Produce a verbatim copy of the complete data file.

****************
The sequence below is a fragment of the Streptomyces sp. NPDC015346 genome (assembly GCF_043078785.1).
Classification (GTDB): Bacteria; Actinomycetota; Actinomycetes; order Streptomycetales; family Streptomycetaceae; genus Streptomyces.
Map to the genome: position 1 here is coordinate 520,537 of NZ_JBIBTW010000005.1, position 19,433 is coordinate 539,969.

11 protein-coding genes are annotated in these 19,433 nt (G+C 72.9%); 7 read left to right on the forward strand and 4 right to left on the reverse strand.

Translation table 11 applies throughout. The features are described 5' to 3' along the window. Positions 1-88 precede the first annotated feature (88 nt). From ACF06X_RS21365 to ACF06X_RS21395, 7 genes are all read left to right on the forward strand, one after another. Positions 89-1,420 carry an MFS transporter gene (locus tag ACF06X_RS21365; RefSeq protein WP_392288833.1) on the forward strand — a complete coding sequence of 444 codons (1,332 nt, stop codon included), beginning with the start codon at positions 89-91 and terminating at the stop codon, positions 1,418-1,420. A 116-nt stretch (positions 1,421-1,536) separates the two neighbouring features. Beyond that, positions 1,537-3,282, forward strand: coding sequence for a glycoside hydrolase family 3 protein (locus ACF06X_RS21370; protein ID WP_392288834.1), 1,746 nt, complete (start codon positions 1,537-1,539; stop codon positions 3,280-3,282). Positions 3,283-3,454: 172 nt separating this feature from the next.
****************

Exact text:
The sequence below is a fragment of the Streptomyces sp. NPDC015346 genome (assembly GCF_043078785.1).
Classification (GTDB): Bacteria; Actinomycetota; Actinomycetes; order Streptomycetales; family Streptomycetaceae; genus Streptomyces.
Map to the genome: position 1 here is coordinate 520,537 of NZ_JBIBTW010000005.1, position 19,433 is coordinate 539,969.

11 protein-coding genes are annotated in these 19,433 nt (G+C 72.9%); 7 read left to right on the forward strand and 4 right to left on the reverse strand.

Translation table 11 applies throughout. The features are described 5' to 3' along the window. Positions 1-88 precede the first annotated feature (88 nt). From ACF06X_RS21365 to ACF06X_RS21395, 7 genes are all read left to right on the forward strand, one after another. Positions 89-1,420 carry an MFS transporter gene (locus tag ACF06X_RS21365; RefSeq protein WP_392288833.1) on the forward strand — a complete coding sequence of 444 codons (1,332 nt, stop codon included), beginning with the start codon at positions 89-91 and terminating at the stop codon, positions 1,418-1,420. A 116-nt stretch (positions 1,421-1,536) separates the two neighbouring features. Beyond that, positions 1,537-3,282, forward strand: coding sequence for a glycoside hydrolase family 3 protein (locus ACF06X_RS21370; protein ID WP_392288834.1), 1,746 nt, complete (start codon positions 1,537-1,539; stop codon positions 3,280-3,282). Positions 3,283-3,454: 172 nt separating this feature from the next.